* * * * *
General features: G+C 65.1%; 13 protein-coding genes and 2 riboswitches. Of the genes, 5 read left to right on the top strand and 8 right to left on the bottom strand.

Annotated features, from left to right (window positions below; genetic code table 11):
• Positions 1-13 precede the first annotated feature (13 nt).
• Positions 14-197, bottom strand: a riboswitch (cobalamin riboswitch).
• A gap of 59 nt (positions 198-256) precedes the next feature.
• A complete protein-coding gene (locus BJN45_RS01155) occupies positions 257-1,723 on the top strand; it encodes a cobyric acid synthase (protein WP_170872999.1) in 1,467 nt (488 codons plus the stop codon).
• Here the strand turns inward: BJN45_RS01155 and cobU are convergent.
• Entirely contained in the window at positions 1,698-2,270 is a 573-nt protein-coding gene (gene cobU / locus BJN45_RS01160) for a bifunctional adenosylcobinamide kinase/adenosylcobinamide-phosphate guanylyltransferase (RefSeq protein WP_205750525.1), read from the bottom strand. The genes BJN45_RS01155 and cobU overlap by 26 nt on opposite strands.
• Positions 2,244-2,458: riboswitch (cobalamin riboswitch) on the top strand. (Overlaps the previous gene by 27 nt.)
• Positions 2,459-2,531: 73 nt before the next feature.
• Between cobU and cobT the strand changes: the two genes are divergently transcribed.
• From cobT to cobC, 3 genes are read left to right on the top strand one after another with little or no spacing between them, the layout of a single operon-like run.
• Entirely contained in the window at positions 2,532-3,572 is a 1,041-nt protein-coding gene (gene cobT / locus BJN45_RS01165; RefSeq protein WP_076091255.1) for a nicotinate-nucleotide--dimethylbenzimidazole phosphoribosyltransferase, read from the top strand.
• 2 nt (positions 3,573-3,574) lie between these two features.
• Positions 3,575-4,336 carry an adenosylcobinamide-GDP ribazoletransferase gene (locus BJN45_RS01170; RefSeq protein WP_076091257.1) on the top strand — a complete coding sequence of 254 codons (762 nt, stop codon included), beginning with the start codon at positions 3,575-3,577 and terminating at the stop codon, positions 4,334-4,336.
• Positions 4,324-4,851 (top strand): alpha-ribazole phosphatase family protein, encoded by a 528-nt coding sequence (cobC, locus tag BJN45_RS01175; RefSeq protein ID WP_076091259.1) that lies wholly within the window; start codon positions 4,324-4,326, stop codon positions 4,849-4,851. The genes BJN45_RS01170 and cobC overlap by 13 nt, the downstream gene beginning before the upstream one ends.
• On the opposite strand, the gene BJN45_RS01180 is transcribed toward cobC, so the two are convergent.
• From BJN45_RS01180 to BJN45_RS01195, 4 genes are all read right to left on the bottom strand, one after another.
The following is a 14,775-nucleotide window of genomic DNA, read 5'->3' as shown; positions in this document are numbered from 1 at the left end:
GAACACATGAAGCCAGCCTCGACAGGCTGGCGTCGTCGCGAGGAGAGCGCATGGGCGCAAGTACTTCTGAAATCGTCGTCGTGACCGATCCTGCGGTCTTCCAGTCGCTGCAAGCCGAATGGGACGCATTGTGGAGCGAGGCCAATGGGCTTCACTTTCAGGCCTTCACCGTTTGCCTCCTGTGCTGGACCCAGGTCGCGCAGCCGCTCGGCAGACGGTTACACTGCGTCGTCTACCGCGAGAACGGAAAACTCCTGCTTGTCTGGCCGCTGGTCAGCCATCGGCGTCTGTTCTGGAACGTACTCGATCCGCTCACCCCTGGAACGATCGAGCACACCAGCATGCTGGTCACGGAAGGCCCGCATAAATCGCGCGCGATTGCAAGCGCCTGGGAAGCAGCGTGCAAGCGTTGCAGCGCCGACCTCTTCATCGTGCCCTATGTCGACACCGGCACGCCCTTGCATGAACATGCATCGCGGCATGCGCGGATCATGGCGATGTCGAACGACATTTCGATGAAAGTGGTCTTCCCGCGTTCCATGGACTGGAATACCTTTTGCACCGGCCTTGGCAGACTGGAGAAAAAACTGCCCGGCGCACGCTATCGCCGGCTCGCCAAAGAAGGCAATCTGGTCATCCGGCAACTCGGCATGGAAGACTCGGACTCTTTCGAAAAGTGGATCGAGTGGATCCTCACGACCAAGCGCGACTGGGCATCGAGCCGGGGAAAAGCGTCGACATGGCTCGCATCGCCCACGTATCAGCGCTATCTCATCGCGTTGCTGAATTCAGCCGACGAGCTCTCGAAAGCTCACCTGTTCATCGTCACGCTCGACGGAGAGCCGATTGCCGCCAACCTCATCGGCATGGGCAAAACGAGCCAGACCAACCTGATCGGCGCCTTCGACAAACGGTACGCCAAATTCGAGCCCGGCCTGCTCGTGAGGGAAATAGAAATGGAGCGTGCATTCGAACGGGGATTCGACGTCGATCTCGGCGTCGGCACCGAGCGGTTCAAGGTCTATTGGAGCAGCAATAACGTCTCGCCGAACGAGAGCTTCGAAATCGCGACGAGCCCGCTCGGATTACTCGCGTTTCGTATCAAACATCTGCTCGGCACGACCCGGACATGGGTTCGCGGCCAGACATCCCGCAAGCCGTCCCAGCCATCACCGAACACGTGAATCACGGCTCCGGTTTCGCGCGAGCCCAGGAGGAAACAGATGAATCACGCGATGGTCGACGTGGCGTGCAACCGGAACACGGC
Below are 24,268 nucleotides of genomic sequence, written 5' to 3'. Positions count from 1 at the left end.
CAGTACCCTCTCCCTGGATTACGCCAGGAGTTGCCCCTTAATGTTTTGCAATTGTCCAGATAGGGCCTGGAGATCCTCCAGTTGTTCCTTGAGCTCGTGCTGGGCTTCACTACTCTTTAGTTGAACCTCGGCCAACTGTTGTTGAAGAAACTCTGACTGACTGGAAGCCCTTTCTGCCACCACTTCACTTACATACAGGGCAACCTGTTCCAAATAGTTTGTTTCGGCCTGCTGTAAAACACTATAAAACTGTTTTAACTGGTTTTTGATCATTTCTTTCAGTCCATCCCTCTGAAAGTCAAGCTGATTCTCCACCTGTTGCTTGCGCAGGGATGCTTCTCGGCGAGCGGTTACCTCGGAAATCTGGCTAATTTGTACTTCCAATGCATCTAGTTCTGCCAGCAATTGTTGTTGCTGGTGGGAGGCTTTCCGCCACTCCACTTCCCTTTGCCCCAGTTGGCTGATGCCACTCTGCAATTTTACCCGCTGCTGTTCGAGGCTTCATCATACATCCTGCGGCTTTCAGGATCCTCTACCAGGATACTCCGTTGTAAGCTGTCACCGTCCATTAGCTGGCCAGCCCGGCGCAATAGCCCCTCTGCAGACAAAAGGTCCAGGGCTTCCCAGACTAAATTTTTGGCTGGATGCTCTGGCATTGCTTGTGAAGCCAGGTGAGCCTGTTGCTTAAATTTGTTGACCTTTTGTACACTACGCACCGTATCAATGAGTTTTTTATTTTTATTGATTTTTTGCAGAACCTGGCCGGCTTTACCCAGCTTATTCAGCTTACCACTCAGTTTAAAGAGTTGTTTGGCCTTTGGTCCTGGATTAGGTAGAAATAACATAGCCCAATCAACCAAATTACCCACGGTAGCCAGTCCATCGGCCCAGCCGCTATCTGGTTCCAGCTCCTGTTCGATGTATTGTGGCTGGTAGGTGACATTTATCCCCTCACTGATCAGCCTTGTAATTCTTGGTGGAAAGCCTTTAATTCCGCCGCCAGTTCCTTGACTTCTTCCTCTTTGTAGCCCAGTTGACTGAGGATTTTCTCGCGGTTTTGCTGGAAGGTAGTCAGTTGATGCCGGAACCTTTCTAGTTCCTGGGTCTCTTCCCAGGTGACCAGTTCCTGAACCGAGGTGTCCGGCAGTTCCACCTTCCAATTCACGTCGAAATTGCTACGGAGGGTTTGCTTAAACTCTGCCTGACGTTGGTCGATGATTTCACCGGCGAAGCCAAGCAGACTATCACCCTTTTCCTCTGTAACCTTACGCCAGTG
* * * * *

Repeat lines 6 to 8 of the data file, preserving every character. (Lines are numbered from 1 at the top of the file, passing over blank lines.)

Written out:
• A complete protein-coding gene (locus BJN45_RS01155) occupies positions 257-1,723 on the top strand; it encodes a cobyric acid synthase (protein WP_170872999.1) in 1,467 nt (488 codons plus the stop codon).
• Here the strand turns inward: BJN45_RS01155 and cobU are convergent.
• Entirely contained in the window at positions 1,698-2,270 is a 573-nt protein-coding gene (gene cobU / locus BJN45_RS01160) for a bifunctional adenosylcobinamide kinase/adenosylcobinamide-phosphate guanylyltransferase (RefSeq protein WP_205750525.1), read from the bottom strand. The genes BJN45_RS01155 and cobU overlap by 26 nt on opposite strands.